A conspicuous trait of the tree-crop component in homegardens is the predominance of fruit trees, and other food-producing trees. Apart from providing a steady supply of various types of edible products, these fruit and food trees are also compatible--both biologically and environmentally--with other components of the system (Nair, 1984). While fruit trees such as guava, rambutan, mango, and mangosteen, and other food-producing trees such as Moringa oleifera and Sesbania grandiflora, dominate the Asian homegardens, indigenous trees that produce leafy vegetables (Pterocarpus spp.), fruit for cooking (Dacroydes edulis), and condiment (Pentaclethra macrophylla), dominate the West African compound farms. Produce from these trees often provides a substantial proportion of the energy and nutritive requirement of the local diet. For example, Terra (1954) and Stoler (1975) reported that Javanese homegardens provided more than 40% of the whole energy requirement of the local farming communities. Soemarwoto and Conway (1991) reported that compared with the rice fields of Java, the homegarden has a greater diversity of production and usually produces a higher net income; in West Java, fish production in homegarden ponds is common, with an income of 2 to 2.5 times that of rice fields in the same area.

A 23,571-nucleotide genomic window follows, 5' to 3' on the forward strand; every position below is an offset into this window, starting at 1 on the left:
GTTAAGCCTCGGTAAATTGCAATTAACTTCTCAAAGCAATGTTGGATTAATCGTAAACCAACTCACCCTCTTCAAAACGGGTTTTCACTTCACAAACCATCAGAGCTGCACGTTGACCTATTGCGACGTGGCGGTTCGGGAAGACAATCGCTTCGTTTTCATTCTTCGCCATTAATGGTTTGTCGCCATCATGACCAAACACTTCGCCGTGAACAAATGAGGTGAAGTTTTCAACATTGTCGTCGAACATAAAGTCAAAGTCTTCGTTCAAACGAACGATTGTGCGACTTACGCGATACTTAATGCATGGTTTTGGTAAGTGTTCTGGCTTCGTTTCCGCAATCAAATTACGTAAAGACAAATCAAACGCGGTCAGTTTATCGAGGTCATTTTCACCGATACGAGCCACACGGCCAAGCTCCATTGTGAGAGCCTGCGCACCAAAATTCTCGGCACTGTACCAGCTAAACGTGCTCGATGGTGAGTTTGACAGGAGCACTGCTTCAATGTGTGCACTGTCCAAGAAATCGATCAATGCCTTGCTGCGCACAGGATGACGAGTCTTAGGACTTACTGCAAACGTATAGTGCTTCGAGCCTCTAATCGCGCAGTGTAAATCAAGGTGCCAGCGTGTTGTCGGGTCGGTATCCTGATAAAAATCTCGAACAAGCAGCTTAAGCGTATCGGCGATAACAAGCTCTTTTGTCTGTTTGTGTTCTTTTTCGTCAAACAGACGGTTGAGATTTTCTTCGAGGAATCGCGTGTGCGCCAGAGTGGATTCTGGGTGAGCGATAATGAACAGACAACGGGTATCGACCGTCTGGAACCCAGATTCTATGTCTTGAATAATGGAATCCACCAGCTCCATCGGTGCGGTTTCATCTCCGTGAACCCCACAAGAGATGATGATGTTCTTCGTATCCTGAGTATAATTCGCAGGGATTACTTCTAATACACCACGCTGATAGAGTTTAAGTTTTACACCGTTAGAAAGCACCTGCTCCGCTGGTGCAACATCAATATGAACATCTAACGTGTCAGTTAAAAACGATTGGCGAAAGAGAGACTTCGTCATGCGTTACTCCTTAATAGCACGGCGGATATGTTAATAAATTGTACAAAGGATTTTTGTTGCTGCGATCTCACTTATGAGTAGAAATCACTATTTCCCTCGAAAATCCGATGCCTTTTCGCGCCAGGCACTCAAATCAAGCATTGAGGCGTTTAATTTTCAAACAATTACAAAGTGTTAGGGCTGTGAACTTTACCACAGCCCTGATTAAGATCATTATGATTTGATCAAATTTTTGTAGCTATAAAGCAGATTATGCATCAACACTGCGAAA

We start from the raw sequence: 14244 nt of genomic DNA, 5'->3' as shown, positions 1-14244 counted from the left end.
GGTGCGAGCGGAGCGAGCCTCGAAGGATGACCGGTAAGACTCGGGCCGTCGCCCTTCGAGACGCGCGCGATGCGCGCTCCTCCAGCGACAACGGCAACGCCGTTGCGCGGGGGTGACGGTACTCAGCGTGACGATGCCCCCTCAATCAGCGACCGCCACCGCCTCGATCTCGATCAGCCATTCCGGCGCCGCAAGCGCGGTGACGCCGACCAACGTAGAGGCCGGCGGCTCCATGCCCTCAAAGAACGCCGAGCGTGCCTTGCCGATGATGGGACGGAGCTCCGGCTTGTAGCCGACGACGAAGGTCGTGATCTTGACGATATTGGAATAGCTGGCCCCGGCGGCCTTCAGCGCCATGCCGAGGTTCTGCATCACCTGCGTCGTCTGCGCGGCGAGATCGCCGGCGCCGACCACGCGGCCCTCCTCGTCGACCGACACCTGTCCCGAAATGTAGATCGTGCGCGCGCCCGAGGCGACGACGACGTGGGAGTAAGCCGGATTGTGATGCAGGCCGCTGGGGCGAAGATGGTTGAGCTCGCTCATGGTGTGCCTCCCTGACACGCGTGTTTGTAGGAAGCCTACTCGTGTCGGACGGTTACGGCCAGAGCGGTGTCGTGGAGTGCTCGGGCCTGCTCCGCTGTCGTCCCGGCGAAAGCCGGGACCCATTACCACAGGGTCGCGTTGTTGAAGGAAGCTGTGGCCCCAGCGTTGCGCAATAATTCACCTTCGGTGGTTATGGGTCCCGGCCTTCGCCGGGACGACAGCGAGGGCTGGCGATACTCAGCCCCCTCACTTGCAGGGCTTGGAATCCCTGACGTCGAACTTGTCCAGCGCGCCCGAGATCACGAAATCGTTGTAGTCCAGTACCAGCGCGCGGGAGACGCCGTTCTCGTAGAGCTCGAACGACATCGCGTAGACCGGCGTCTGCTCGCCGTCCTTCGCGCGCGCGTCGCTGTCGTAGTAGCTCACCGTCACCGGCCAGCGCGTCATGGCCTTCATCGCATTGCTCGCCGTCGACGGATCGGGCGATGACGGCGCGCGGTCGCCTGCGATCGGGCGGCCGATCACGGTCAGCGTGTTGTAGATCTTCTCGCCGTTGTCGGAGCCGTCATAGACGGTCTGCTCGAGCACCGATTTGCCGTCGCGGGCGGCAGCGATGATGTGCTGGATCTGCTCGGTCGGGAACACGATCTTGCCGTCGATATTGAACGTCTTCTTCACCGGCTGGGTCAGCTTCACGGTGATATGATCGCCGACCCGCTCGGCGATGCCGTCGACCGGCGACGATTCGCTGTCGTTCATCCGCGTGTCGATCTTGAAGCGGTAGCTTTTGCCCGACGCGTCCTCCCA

Food production is thus the primary function and role of most, if not all, of the homegardens. An aspect of food production in homegardens is the almost continuous production that occurs throughout the year. The combination of crops with different production cycles and rhythms results in a relatively uninterrupted supply of food products. Depending upon the climate and other environmental characteristics, there may be peak and slack seasons for harvesting the various products, but generally there is something to harvest daily from most homegardens. Most of this production is for home consumption, but any marketable surplus can provide a safeguard against future crop failures and security for the interval between the harvests (e.g., rice in Java and Sri Lanka, coffee and maize in Tanzania, coconut and rice in southwestern India, and so on). Additionally, these harvesting and maintenance operations require only a relatively small amount of labor from the members of the family.